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Will Bottlers’ $12.6 Billion Megamerger Help Coca-Cola Co?

August 19, 2015
Food & Drink
Three of Coca-Cola’s (NYSE:KO) bottlers — Coca-Cola Enterprises (NYSE:CCE), Coca-Cola Iberian Partners, and Coca-Cola Erfrischungsgetränke (Germany) — recently agreed to merge their operations into a new Western European bottling company called Coca-Cola European Partners.
 
The new company will become the largest independent Coke bottler in the world, and is expected to generate $12.6 billion in annual revenue and $2.1 billion in EBITDA. It will operate over 50 bottling plants across 13 countries, and serve over 300 million consumers. Since the three bottlers have overlapping operations, the elimination of various redundancies could generate pre-tax savings of about $350 million to $375 million over the next three years. The deal is also structured as a tax inversion, which lets Coca-Cola Enterprises reduce its exposure to U.S. taxes by relocating its headquarters from Atlanta to London
 
Coca-Cola will own 18% of Coca-Cola European Partners’ new shares, which will be reported under its “Bottling Investments” division. Coca-Cola Enterprises investors will receive a single share of Coca-Cola European Partners and a one-time cash payment of $14.50 per share. Let’s take a closer look at this massive merger, and how it could help Coca-Cola cut costs in the near future.
 
Why bottlers matter
Coca-Cola sells its beverage concentrate and syrup to their licensed bottlers. The bottlers then add water and other ingredients, then sell the drinks in cans and bottles. Back in the 1980s, Coca-Cola bought up many of those bottlers to gain tighter control over supply chain costs. But since the businesses were more capital-intensive than making and selling concentrate, Coca-Cola eventually spun off some of its bottling operations to numerous “anchor” bottlers, like Coca-Cola Enterprises, across the world.
 
But in 2010, Coca-Cola increased its exposure to bottlers again by buying Coca-Cola Enterprises’ North American operations in a $12.3 billion deal. Coca-Cola did this to exercise tighter control of packaging options and reduce supply chain costs across North America, where sales volume of soft drinks had declined annually since 2005.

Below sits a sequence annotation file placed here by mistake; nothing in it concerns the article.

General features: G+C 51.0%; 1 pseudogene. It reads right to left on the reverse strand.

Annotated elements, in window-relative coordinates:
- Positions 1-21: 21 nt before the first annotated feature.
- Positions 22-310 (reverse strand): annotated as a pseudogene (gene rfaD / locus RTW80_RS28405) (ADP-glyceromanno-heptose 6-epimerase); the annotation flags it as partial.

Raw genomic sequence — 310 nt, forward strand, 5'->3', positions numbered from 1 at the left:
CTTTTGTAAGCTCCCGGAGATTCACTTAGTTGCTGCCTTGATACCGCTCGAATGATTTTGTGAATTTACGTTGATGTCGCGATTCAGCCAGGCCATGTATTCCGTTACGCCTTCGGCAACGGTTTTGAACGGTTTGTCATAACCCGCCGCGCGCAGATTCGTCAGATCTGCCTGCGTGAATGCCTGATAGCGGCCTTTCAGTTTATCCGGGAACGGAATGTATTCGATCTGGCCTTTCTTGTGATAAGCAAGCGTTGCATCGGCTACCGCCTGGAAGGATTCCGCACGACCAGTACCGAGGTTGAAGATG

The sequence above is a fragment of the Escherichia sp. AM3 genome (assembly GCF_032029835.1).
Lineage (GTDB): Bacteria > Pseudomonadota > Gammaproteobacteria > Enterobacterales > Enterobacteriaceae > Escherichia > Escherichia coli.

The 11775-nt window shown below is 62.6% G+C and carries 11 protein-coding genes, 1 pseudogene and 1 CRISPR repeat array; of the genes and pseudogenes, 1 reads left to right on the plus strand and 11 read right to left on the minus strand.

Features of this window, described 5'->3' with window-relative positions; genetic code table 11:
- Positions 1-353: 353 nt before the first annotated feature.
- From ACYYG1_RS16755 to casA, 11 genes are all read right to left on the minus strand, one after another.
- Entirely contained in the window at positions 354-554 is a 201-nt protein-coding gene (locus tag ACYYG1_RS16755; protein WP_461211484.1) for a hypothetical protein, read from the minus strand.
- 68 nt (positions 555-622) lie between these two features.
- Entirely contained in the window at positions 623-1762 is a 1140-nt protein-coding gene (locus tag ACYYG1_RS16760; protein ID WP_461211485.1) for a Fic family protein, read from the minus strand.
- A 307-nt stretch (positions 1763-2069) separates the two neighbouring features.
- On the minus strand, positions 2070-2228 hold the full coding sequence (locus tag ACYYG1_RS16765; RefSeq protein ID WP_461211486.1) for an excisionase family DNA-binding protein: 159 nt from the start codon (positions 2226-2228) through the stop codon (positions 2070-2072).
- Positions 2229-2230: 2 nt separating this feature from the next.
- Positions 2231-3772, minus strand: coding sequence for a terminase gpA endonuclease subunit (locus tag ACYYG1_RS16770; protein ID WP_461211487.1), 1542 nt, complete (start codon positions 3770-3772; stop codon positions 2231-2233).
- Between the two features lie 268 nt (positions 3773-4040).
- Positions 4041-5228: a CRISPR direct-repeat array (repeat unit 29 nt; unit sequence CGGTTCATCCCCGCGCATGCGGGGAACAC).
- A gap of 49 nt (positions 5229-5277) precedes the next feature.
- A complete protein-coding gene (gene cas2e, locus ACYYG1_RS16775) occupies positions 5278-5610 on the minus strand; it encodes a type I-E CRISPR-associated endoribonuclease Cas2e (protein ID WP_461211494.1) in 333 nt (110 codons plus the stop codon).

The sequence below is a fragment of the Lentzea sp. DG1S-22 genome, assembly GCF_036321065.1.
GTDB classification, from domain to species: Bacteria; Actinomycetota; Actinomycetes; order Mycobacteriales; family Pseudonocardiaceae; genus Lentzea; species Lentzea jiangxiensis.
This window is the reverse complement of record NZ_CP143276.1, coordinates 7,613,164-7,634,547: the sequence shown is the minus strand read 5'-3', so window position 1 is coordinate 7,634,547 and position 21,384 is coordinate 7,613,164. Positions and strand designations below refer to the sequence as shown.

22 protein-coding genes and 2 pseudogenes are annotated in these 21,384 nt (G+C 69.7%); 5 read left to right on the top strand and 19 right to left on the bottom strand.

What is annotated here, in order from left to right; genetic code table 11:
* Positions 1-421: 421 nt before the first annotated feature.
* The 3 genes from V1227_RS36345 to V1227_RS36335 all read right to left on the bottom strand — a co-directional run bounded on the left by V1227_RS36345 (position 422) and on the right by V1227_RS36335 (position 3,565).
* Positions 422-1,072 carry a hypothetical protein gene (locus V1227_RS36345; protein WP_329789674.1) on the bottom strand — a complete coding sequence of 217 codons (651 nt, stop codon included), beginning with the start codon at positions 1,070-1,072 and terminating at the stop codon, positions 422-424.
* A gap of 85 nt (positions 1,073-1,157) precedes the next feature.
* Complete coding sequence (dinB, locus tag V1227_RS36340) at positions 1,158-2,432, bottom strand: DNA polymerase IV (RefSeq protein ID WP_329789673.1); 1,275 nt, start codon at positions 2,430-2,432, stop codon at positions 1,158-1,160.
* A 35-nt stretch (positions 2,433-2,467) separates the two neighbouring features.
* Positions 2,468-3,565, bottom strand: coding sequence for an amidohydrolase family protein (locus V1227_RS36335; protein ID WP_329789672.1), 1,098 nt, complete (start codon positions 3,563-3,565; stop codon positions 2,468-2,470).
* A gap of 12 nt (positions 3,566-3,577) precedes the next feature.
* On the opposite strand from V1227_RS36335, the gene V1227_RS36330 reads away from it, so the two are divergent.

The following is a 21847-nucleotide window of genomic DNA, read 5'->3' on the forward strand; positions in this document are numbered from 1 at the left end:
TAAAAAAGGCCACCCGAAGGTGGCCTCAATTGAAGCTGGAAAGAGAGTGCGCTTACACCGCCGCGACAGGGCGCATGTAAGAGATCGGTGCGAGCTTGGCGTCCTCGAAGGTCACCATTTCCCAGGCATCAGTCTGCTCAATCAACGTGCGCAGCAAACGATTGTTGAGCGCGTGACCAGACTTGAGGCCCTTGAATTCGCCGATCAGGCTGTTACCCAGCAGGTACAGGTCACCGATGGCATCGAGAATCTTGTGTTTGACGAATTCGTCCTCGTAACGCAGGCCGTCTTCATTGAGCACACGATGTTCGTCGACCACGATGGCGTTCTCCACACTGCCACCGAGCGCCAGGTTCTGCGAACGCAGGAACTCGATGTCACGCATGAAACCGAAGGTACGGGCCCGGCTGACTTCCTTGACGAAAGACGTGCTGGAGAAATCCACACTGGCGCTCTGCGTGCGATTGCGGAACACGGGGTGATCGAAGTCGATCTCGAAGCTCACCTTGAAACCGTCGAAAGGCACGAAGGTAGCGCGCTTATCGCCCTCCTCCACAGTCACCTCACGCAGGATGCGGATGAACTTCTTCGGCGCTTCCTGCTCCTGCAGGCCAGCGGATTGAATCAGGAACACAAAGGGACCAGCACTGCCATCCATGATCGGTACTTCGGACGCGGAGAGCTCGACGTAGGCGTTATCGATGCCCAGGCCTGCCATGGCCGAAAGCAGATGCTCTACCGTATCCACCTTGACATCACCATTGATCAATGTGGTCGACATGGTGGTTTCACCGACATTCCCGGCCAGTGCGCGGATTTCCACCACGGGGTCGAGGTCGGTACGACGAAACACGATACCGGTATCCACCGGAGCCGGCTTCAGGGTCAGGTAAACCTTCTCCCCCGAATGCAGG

Over the past two years, Coca-Cola changed course again and started refranchising its bottling operations to independent bottlers. It now aims to hand two-thirds of its North American bottling operations back to franchisees by 2017, up from about a quarter today. This can help Coca-Cola boost sales in certain regions by handing over more control to regional bottlers, which have a clearer understanding of local tastes, demand, and marketing strategies.
 
This is a delicate balancing act for Coca-Cola. When it wants to exercise more control over the supply chain but doesn’t mind increasing capital expenditures, it buys up bottlers. When it wants to lower capital expenditures and give bottlers more freedom to apply different strategies worldwide, it refranchises them. 
 
How does this help Coca-Cola?
Placing more control of the business in the hands of regional bottlers can help Coca-Cola respond more quickly to changing consumer tastes in certain countries. The consolidation of multiple bottlers across large regions like Europe would also increase efficiency across the supply chains, sales, and distribution channels.
 
Since large independent bottlers can operate more efficiently than dozens of smaller ones scattered across a region, Coca-Cola has been pushing regional bottlers to consolidate their operations with other bottlers.
 
Last year, SABMiller, the second-largest brewery in the world, combined its African bottling operations with bottler Coca-Cola Sabco to form a new bottler which now distributes 40% of all Coca-Cola sold in Africa by volume. That deal followed a wave of Coke bottling mergers across other countries, including Spain and Japan.
 
A step in the right direction
The consolidation of regional bottlers comes at a time when Coca-Cola is struggling to generate more profits per ounce as soda sales decline. Coca-Cola has tried to curb those declines with sales of more non-carbonated drinks and selling sodas in smaller cans.
 
In Europe, shipments of non-carbonated drinks rose 7% annually last quarter, but shipments of carbonated ones remained flat. Sales of concentrates to the region rose 2%, but net revenues and pre-tax income still respectively declined 9% and 7%. Therefore, a reduction of bottling expenses, optimizing distribution channels, and catering to regional tastes across Europe could strengthen those numbers. Improved efficiency at the bottlers will also strengthen Coca-Cola’s Bottling Investments business, which reported a 6% decline in revenue and 9% drop in pre-tax income last quarter.
 
The key takeaway
Coca-Cola’s recent moves to refranchise its bottlers and encourage consolidation will help it respond more quickly to regional challenges. This can help it cut costs and improve its net income, which rose 20% annually last quarter. That, in turn, will help ensure that Coca-Cola remains a “Dividend Aristocrat”– a company which raised its dividend annually for the past 25 years.
 
Unfortunately, refranchising doesn’t really solve Coca-Cola’s core problem of weak demand for carbonated drinks, which still account for nearly 70% of its revenues. To address that issue, Coca-Cola must keep introducing more non-carbonated drinks or “healthier” sodas to diversify its product portfolio.
 

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